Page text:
How You Can Control Parkinson’s Disease Symptoms With Deep Brain Stimulation
February 22, 2018
There is no cure for Parkinson’s disease, but neurological specialists can help patients control the tremors and other symptoms that patients experience through a procedure called deep brain stimulation (DBS).
Parkinson’s disease is a brain disorder that results in shaking and tremors, and difficulty with walking, movement and overall coordination. The disorder is associated with damage to a part of the brain that involves movement.
In many cases of Parkinson’s, symptoms can be managed and virtually eliminated through DBS.
What is DBS?
DBS is a minimally invasive procedure in which surgeons implant electrodes in specific areas of the brain to produce electrical impulses that regulate abnormal impulses. The amount of stimulation is controlled by a device implanted in the upper chest.
The patient receives a local anesthetic before a small hole is made in the skull, which allows a neurosurgeon to implant the electrodes in the brain. The patient is awake during the entire procedure; since the brain doesn’t have nerve endings, the patient does not experience pain. The patient must be awake so that he or she can follow the neurologist’s directions to ensure that the correct area of the brain is targeted.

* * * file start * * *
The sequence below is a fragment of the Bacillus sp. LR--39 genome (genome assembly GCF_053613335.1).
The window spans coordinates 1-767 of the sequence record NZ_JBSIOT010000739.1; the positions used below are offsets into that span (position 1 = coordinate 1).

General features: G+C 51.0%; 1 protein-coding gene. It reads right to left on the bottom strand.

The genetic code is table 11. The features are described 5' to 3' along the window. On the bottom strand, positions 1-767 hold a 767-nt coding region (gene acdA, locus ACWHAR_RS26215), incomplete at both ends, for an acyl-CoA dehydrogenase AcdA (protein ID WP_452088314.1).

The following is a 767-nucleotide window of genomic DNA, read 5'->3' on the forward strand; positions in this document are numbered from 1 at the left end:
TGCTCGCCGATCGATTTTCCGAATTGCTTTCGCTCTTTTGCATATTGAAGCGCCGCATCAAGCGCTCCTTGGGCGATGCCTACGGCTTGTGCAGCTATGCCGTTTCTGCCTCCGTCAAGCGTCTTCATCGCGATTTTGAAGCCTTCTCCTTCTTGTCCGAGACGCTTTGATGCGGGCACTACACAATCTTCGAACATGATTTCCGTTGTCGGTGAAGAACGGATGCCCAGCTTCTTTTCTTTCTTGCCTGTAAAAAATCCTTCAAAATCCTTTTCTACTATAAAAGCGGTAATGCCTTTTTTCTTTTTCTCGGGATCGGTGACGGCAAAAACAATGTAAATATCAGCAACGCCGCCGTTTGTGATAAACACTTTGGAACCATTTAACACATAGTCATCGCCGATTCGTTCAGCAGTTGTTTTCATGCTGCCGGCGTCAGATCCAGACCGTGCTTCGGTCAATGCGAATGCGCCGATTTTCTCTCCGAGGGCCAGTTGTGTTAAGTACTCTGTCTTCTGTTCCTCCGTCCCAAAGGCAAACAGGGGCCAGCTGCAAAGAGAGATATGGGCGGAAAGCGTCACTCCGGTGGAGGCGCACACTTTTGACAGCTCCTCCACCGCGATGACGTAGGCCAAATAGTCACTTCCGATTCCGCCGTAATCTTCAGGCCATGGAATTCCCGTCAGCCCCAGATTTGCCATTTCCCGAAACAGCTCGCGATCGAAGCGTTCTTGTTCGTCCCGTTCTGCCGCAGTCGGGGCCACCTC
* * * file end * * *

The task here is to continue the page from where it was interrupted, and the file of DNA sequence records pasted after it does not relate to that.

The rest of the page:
How DBS Helps
DBS can result in a consistent symptom relief and a significant reduction in the side effects some patients experience with prolonged use of standard drug treatments. DBS often significantly decreases the amount of daily medication required to manage symptoms.
In addition to tremors, DBS offers relief for other symptoms such as rigidity, slow movement, involuntary movement and balance problems.
For many patients, DBS can significantly improve their quality of life by helping them regain their independence and better perform many normal daily activities. In clinical studies, at least eight out of 10 Parkinson’s patients report that their functional ability improved significantly with DBS. Patients who suffer from involuntary movements reported an 80 percent reduction in their symptoms.
Although primarily used to treat movement disorders like Parkinson’s and dystonia and other diseases like obsessive-compulsive disorder and severe Tourette syndrome, DBS could potentially be used in the future to treat other neurologically-based disorders such as autism, eating disorders, addiction and schizophrenia.